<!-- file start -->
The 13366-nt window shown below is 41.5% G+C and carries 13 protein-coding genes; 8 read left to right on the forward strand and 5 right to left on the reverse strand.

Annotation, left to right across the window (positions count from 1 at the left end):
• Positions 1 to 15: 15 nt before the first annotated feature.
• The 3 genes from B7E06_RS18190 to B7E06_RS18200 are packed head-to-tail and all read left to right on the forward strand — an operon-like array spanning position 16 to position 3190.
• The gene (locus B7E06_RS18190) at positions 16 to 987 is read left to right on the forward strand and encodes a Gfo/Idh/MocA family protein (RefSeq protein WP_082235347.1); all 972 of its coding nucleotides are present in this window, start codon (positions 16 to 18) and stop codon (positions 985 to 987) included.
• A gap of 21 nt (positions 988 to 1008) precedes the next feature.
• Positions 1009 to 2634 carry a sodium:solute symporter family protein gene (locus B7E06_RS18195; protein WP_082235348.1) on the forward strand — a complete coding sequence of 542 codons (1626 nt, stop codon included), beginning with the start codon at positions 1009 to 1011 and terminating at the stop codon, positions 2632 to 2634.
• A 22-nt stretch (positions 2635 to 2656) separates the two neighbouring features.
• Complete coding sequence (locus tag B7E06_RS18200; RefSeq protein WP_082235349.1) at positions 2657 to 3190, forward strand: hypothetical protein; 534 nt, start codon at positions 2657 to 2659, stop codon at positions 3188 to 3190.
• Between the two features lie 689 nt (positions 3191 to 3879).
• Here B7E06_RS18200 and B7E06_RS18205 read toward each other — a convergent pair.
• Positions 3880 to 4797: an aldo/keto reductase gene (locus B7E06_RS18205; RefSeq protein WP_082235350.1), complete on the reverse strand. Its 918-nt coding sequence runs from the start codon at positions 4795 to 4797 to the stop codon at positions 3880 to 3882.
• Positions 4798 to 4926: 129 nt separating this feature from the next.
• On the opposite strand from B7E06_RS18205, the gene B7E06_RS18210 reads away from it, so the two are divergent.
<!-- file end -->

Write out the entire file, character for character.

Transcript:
The 13366-nt window shown below is 41.5% G+C and carries 13 protein-coding genes; 8 read left to right on the forward strand and 5 right to left on the reverse strand.

Annotation, left to right across the window (positions count from 1 at the left end):
• Positions 1 to 15: 15 nt before the first annotated feature.
• The 3 genes from B7E06_RS18190 to B7E06_RS18200 are packed head-to-tail and all read left to right on the forward strand — an operon-like array spanning position 16 to position 3190.
• The gene (locus B7E06_RS18190) at positions 16 to 987 is read left to right on the forward strand and encodes a Gfo/Idh/MocA family protein (RefSeq protein WP_082235347.1); all 972 of its coding nucleotides are present in this window, start codon (positions 16 to 18) and stop codon (positions 985 to 987) included.
• A gap of 21 nt (positions 988 to 1008) precedes the next feature.
• Positions 1009 to 2634 carry a sodium:solute symporter family protein gene (locus B7E06_RS18195; protein WP_082235348.1) on the forward strand — a complete coding sequence of 542 codons (1626 nt, stop codon included), beginning with the start codon at positions 1009 to 1011 and terminating at the stop codon, positions 2632 to 2634.
• A 22-nt stretch (positions 2635 to 2656) separates the two neighbouring features.
• Complete coding sequence (locus tag B7E06_RS18200; RefSeq protein WP_082235349.1) at positions 2657 to 3190, forward strand: hypothetical protein; 534 nt, start codon at positions 2657 to 2659, stop codon at positions 3188 to 3190.
• Between the two features lie 689 nt (positions 3191 to 3879).
• Here B7E06_RS18200 and B7E06_RS18205 read toward each other — a convergent pair.
• Positions 3880 to 4797: an aldo/keto reductase gene (locus B7E06_RS18205; RefSeq protein WP_082235350.1), complete on the reverse strand. Its 918-nt coding sequence runs from the start codon at positions 4795 to 4797 to the stop codon at positions 3880 to 3882.
• Positions 4798 to 4926: 129 nt separating this feature from the next.
• On the opposite strand from B7E06_RS18205, the gene B7E06_RS18210 reads away from it, so the two are divergent.